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WikiProject Shakespeare (Rated C-class, Mid-importance)
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ATTN: this article is unsourced and ridiculous. —The preceding unsigned comment was added by (talk) 08:09, 16 May 2007 (UTC)

When I was a kid the word "Bardolatry" referred to being a fan of Brigitte Bardot. That's the only way I ever heard it used.Calypsoparakeet 22:12, 16 June 2007 (UTC)
The article is not ridiculous. The word bardolatry appears in dictionaries and is a noun with the meaning of "the idolization of William Shakespeare". Just because someone hasn't heard of a word doesn't mean it doesn't exist. It is hardly likely to be a well known word outside of the Shakespearian world. ♦Tangerines BFC ♦·Talk 23:51, 16 June 2007 (UTC)

Poor article[edit]

All that bardolatry means is the excessive adulation of Shakespeare. It doesn't cover a coherent belief system, an approach to reading literature (other than the generic "Shakespeare is the best"), or an opinion on whether Shakespeare's works are best encountered on the page or through the medium of actors. This article is bad because it attributes things to the term that the word just does not carry. Its "explanation" of pro and opposing views reads like parody. This article would be immensely improved if it would just stop talking about bardolatry as though it were a real religion or philosophy, with the accompanying cant. 05:48, 16 September 2007 (UTC)

I made a few edits to try to address some of the problems discussed here. 06:18, 16 September 2007 (UTC)
You're going in the right direction, but I don't think you've gone far enough. Bardolatry is a joke-name, a parody of the belief that Shakespeare is god-like. There are very few people who self-identify as bardolaters and those who do (Harold Bloom for example) are at least partly doing so tongue-in-cheek. Reading the article at the moment you'd conclude that bardolatry is an actual belief system. AndyJones 07:10, 16 September 2007 (UTC)

Shaw's actual attitude[edit]

I haven't got my copy of "Shaw on Shakespeare" handy, but I think two things are worth noting. First, if this article is so vague and bad and whatnot, can't it be improved by citing more of what Shaw actually wrote about Bardolotry? Then, the truth of any of the claims aside, it at least will reflect the idea of Bardolotry accurately.

My second point is that Shaw had many targets when he talked about bardolotry. I offer that perhaps his main targets were people like Henry Irving and Breerbohm Tree -- the great actor-managers whose "love" of Shakespeaer often led them to utterly decimate the plays. —Preceding unsigned comment added by (talk) 19:27, 4 December 2007 (UTC)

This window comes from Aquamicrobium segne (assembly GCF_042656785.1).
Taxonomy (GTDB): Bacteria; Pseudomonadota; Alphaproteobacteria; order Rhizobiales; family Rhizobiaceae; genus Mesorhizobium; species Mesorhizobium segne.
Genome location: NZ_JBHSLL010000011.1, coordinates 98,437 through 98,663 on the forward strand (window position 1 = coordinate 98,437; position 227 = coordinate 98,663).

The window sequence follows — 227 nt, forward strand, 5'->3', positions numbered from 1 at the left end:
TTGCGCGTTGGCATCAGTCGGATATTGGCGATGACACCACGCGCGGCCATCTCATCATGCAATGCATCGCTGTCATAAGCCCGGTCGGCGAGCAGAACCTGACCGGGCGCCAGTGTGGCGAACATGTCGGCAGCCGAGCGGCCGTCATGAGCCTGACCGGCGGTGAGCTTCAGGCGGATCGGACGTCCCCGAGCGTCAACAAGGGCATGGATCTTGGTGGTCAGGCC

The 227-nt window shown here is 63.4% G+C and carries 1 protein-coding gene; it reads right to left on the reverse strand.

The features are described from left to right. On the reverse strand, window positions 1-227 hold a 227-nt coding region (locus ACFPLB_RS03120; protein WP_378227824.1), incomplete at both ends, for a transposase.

I agree. That approach would definitely help. AndyJones 19:50, 4 December 2007 (UTC)

Samuel Johnson[edit]

Most scholars say that Johnson was not a "Bardolater" but instead was rather neutral, and thats what made his analysis of Shakespeare so great. Although he considered Shakespeare great, he examined his flaws and pointed out a significant number of them. Ottava Rima (talk) 01:54, 20 August 2008 (UTC)


In the Victorian Bardolatry section, Shaw is quoted as having said, "Oh, WHAT A DAMNED FOOL SHAKESPEARE WAS"[sic]. I've been staring at this line for a while now, and I can't figure out why it warrants a [sic]. Could someone explain to me the grammatical issue here? I'm probably just missing something very obvious. —Preceding unsigned comment added by (talk) 01:16, 14 November 2010 (UTC)

It's because of the CAPITAL LETTERS. Paul B (talk) 23:28, 15 November 2010 (UTC)


Is it necessarily a portmanteau? The element latry on its own means 'worship'. —Tamfang (talk) 00:42, 17 April 2011 (UTC)

The morpheme —olatry means "worship of". Speaking strictly linguistically, it's not a portmanteau. Cfsibley (talk) 00:26, 29 October 2012 (UTC)
olatry, like ology, is not a morpheme; the o is a linking vowel, to keep the consonants of two roots from colliding. (That's Greek; in Latin the linking vowel is more often i.) —Tamfang (talk) 08:57, 19 March 2014 (UTC)


Problematically, this article's defintion of bardolatry cites a less-reliable (and, in example, contradictory) source than the OED. That definition says nothing about excess: "Worship of the ‘Bard of Avon’, i.e. Shakespeare. (Occas. used of other writers.)", the first usage of which is by Shaw in 1901[1]. Cfsibley (talk) 23:45, 27 October 2012 (UTC)

It's a pun on "idolatry", which in Christian cultural tradtion always implies excessive or illicit worship. I see no problem with using both definitions "worship, often impliied to be excessive" or some such phrase. Paul B (talk) 00:19, 28 October 2012 (UTC)
    • ^ "bardolatry". OED Online. Oxford University Press. Retrieved 27 October 2012.